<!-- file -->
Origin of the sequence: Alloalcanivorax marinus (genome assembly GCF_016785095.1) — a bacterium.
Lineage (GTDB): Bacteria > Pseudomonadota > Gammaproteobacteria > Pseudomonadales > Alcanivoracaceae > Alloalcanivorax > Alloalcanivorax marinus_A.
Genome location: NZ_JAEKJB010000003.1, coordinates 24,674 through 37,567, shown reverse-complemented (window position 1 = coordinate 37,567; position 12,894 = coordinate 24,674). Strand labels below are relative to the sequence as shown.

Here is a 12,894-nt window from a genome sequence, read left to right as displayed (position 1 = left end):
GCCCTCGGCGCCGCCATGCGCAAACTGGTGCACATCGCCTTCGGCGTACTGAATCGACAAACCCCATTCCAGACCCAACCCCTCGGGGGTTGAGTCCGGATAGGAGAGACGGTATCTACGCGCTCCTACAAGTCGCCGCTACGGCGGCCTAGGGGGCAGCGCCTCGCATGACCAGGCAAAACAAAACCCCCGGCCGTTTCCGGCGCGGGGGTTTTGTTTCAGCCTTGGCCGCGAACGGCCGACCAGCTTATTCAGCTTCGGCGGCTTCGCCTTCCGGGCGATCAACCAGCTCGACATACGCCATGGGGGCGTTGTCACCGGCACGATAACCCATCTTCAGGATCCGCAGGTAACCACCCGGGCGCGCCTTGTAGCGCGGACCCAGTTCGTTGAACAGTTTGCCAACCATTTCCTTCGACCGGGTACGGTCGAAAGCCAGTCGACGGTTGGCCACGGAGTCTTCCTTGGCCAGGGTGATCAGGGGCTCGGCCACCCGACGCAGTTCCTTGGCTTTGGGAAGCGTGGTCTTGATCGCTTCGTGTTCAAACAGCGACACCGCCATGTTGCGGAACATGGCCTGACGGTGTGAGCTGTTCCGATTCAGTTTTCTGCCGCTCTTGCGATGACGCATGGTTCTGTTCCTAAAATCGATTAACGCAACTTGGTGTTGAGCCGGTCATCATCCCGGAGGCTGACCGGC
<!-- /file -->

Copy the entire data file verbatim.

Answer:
Origin of the sequence: Alloalcanivorax marinus (genome assembly GCF_016785095.1) — a bacterium.
Lineage (GTDB): Bacteria > Pseudomonadota > Gammaproteobacteria > Pseudomonadales > Alcanivoracaceae > Alloalcanivorax > Alloalcanivorax marinus_A.
Genome location: NZ_JAEKJB010000003.1, coordinates 24,674 through 37,567, shown reverse-complemented (window position 1 = coordinate 37,567; position 12,894 = coordinate 24,674). Strand labels below are relative to the sequence as shown.

Here is a 12,894-nt window from a genome sequence, read left to right as displayed (position 1 = left end):
GCCCTCGGCGCCGCCATGCGCAAACTGGTGCACATCGCCTTCGGCGTACTGAATCGACAAACCCCATTCCAGACCCAACCCCTCGGGGGTTGAGTCCGGATAGGAGAGACGGTATCTACGCGCTCCTACAAGTCGCCGCTACGGCGGCCTAGGGGGCAGCGCCTCGCATGACCAGGCAAAACAAAACCCCCGGCCGTTTCCGGCGCGGGGGTTTTGTTTCAGCCTTGGCCGCGAACGGCCGACCAGCTTATTCAGCTTCGGCGGCTTCGCCTTCCGGGCGATCAACCAGCTCGACATACGCCATGGGGGCGTTGTCACCGGCACGATAACCCATCTTCAGGATCCGCAGGTAACCACCCGGGCGCGCCTTGTAGCGCGGACCCAGTTCGTTGAACAGTTTGCCAACCATTTCCTTCGACCGGGTACGGTCGAAAGCCAGTCGACGGTTGGCCACGGAGTCTTCCTTGGCCAGGGTGATCAGGGGCTCGGCCACCCGACGCAGTTCCTTGGCTTTGGGAAGCGTGGTCTTGATCGCTTCGTGTTCAAACAGCGACACCGCCATGTTGCGGAACATGGCCTGACGGTGTGAGCTGTTCCGATTCAGTTTTCTGCCGCTCTTGCGATGACGCATGGTTCTGTTCCTAAAATCGATTAACGCAACTTGGTGTTGAGCCGGTCATCATCCCGGAGGCTGACCGGC